To add to the versatility of this copying machine, book copying may be achieved by simply hinging away all the components above the document plane; i.e. rolls 8 and 14, a lamp 12 and backing plate 32b. The open book is then placed on the imaging station and travelled across the imaging station for copying. Accordingly, the position of mirror 18 may have to be adjusted for the longer optical path experienced while copying a book wherein the documents are imaged from one side of the image area. This can be accomplished by suitable machinery not shown which automatically moves the mirror to compensate for the lengthened optical path.

These machine parts include means for rotating photoreceptor drums 1a and 1b and a mechanism for advancing a document into the imaging areas and then into the document tray and means for simultaneously putting through a copy substrate into the transfer station at nip 2. The synchronized operation of the machine parts may be accomplished by suitable control logic (not shown).

While a particular embodiment has been described, it will be appreciated that various modifications may be made without departing from the scope of the invention as defined in the appended claims. For example, the document may be held stationary and may be imaged by a moving optical station in sychronism with the rotating drum.

Patent Citations
Cited PatentFiling datePublication dateApplicantTitle
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US3580670 *Aug 12, 1968May 25, 1971Xerox CorpApparatus for duplexing
US3775102 *Sep 3, 1971Nov 27, 1973Xerox CorpMethod of electrostatically copying information on both sides of an original onto both sides of a support material
Referenced by
Citing PatentFiling datePublication dateApplicantTitle
US4111547 *Jun 14, 1977Sep 5, 1978Xerox CorporationDuplex document copying
US4387979 *Mar 11, 1981Jun 14, 1983Asahi Kogaku Kogyo Kabushiki KaishaCopying optical system
US4400080 *Sep 22, 1981Aug 23, 1983Asahi Kogaku Kogyo Kabushiki KaishaTwo-drum type copying machine having improved illumination efficiency
US4410897 *Oct 16, 1981Oct 18, 1983Fuji Xerox Co., Ltd.Two-sided recording device
US4603336 *Apr 25, 1984Jul 29, 1986Harris Graphics CorporationTransfer mechanism for multiple station imaging/printing apparatus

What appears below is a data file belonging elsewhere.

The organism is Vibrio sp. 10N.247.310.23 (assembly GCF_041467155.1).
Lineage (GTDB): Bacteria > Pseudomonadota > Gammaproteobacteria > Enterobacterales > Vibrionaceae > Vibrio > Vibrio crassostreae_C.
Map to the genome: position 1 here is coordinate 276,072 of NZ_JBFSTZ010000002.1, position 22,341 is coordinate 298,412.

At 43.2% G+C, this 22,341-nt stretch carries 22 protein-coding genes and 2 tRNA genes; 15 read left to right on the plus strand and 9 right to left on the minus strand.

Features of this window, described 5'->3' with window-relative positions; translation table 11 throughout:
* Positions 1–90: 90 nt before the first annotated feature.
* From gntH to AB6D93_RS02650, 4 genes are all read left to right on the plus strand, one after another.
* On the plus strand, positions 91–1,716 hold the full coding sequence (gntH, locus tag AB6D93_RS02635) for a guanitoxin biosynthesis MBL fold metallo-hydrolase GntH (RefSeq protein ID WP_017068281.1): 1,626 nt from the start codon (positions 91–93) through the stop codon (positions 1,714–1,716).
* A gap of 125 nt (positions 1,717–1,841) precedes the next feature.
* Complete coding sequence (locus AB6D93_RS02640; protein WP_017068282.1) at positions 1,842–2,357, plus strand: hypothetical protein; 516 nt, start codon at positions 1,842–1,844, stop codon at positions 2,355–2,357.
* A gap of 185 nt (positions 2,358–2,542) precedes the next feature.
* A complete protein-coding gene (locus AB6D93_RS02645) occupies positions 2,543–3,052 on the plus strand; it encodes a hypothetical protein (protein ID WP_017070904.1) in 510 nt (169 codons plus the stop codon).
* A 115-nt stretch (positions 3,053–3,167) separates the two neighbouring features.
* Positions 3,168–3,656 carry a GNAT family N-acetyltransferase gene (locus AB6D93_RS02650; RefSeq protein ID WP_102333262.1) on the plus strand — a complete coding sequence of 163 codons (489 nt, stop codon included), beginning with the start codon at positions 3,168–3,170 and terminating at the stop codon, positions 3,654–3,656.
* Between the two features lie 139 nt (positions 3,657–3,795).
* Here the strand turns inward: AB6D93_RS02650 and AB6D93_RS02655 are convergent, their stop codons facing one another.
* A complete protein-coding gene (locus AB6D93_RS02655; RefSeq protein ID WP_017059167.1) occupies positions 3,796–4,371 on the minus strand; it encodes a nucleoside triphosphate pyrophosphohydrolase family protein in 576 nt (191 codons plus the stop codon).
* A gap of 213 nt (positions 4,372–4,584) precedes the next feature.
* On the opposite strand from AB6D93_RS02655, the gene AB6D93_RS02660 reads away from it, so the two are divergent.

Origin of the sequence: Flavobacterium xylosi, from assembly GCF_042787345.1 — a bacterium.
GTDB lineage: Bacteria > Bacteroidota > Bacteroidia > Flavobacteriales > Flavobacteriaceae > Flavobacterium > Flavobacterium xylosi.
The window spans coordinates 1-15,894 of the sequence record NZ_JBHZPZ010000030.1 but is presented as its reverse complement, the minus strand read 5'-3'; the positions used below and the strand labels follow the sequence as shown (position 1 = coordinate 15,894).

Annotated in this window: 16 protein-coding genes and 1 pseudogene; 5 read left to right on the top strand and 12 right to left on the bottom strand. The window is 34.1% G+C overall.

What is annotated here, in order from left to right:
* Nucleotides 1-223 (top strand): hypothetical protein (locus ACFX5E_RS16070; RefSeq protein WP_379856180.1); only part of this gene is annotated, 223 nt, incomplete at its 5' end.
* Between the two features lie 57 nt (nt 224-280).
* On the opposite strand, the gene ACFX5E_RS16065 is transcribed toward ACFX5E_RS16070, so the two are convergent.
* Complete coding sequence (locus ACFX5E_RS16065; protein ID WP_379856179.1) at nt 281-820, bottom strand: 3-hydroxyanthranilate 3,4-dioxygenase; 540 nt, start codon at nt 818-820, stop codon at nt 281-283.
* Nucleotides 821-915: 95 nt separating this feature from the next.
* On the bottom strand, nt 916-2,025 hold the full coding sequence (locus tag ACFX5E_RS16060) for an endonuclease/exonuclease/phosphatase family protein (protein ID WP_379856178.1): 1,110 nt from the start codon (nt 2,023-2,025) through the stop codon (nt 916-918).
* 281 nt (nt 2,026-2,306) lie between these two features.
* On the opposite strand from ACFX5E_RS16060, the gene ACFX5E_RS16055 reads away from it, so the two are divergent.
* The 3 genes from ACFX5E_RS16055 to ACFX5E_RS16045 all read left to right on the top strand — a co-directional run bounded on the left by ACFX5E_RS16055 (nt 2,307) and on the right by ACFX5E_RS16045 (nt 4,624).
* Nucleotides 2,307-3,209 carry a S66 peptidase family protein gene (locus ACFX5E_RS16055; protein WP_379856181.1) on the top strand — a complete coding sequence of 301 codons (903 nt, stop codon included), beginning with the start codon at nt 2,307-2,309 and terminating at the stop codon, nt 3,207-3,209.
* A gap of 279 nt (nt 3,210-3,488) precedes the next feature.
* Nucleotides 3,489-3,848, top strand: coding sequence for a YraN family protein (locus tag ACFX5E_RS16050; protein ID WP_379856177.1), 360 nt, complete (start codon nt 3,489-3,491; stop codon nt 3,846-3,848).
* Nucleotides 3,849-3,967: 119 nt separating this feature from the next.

US4723137 *Oct 28, 1986Feb 2, 1988La Telephonie Industrielle Et Commerciale Telic AlcatelRecto-verso indirect electrostatic printer
US4734742 *Nov 21, 1986Mar 29, 1988Eastman Kodak CompanyDuplex scanner
US4791452 *Oct 21, 1987Dec 13, 1988Kabushiki Kaisha ToshibaImage forming apparatus having at least two-color image print function and method for controlling the same
US4958187 *Feb 9, 1988Sep 18, 1990Canon Kabushiki KaishaImage forming apparatus for scanning both sides of an original and producing a duplex copy
US4972271 *Oct 6, 1987Nov 20, 1990Canon Kabushiki KaishaImage recording apparatus
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US5467164 *Jun 21, 1993Nov 14, 1995Bell & Howell Document Management Products CompanyDocument processing system having a straight line document path
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US20100012110 *Jan 21, 2010Bsh Bosch Und Siemens Hausgerate GmbhAir-circulating module and fume extraction device
DE102004042153B3 *Aug 31, 2004May 4, 2006OCÚ PRINTING SYSTEMS GMBHSingle-sided printing on wide web using high performance double-sided printer or copier, folds web longitudinally, prints top and bottom of multilayer, then unfolds
EP0399794A2 *May 22, 1990Nov 28, 1990Delphax SystemsPowder transport, fusing and imaging apparatus
EP0848300A1 *Dec 16, 1996Jun 17, 1998AGFA-GEVAERT naamloze vennootschapSimplex printing with duplex printer
EP0864943A1 *Mar 6, 1998Sep 16, 1998AGFA-GEVAERT naamloze vennootschapSingle-pass fusing of multi-layer duplex copies
Classifications
U.S. Classification399/306, 355/26, 355/23
International ClassificationG03G15/23
Cooperative ClassificationG03G15/23
European ClassificationG03G15/23